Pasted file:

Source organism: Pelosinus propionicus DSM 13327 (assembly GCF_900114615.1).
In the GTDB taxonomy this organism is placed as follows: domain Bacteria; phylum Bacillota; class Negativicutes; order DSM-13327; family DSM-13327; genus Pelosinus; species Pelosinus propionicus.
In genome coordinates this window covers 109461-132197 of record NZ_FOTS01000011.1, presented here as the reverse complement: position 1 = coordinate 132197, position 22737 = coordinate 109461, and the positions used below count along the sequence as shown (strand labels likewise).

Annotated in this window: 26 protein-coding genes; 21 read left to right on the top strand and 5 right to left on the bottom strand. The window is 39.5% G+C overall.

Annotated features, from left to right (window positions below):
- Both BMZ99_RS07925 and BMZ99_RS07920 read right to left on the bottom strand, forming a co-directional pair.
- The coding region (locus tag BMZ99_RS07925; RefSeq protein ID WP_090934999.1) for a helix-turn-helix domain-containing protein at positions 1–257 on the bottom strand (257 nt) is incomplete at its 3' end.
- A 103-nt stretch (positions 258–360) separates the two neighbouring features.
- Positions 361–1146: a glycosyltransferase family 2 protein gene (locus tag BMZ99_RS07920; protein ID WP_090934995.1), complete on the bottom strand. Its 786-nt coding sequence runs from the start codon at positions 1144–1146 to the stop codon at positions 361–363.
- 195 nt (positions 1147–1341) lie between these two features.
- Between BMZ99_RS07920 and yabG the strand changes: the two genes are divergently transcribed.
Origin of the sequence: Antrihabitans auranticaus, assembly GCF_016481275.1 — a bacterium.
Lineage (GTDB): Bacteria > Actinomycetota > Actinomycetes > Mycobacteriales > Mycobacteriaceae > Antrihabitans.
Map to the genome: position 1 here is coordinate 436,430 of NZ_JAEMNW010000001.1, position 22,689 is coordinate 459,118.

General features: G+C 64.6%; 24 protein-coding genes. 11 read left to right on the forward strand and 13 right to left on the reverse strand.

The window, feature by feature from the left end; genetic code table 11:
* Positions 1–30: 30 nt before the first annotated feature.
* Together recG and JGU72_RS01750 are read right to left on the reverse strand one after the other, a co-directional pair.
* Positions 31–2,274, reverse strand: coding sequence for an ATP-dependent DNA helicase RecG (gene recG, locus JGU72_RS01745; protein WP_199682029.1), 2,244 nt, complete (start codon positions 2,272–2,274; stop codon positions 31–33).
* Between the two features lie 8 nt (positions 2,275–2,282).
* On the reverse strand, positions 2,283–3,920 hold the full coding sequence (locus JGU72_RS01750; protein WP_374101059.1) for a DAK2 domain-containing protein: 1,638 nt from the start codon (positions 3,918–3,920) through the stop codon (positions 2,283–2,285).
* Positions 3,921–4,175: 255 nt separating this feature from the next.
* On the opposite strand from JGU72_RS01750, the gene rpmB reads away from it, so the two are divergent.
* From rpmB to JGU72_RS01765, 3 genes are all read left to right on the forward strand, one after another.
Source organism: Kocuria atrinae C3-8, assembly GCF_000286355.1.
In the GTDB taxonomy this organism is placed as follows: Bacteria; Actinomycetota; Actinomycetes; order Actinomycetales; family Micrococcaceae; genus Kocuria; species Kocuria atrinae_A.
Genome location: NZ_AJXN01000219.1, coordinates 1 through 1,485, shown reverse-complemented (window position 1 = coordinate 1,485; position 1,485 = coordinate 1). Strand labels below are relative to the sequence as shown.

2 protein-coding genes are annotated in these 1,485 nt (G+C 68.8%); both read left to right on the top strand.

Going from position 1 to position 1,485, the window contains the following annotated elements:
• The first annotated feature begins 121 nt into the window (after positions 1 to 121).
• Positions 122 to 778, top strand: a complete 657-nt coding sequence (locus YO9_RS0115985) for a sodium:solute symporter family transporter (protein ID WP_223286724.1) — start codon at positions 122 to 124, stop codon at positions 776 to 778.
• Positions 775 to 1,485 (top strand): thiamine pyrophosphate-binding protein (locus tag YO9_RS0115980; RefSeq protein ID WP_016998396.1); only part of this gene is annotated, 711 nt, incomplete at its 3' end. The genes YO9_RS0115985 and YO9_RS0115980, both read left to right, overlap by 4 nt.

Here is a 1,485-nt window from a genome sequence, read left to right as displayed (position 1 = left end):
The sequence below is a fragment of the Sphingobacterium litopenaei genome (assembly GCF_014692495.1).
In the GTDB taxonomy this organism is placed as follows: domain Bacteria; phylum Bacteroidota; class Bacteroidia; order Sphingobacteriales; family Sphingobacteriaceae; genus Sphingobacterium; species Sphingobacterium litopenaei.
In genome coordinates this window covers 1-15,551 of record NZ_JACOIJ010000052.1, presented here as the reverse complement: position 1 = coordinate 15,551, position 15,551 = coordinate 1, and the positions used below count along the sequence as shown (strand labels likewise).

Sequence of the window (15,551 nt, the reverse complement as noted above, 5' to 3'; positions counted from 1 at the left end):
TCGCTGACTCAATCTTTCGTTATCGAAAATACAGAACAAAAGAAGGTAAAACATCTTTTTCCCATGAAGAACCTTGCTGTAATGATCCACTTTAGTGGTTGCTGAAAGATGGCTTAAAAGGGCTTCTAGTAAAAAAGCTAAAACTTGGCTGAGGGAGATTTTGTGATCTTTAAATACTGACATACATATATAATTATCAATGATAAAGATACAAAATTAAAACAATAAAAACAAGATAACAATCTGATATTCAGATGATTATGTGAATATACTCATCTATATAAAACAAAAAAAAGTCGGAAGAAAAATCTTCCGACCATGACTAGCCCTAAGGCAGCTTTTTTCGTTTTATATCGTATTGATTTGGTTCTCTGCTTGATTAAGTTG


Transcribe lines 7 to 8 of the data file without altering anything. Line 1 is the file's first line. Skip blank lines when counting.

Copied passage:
- The coding region (locus tag BMZ99_RS07925; RefSeq protein ID WP_090934999.1) for a helix-turn-helix domain-containing protein at positions 1–257 on the bottom strand (257 nt) is incomplete at its 3' end.
- A 103-nt stretch (positions 258–360) separates the two neighbouring features.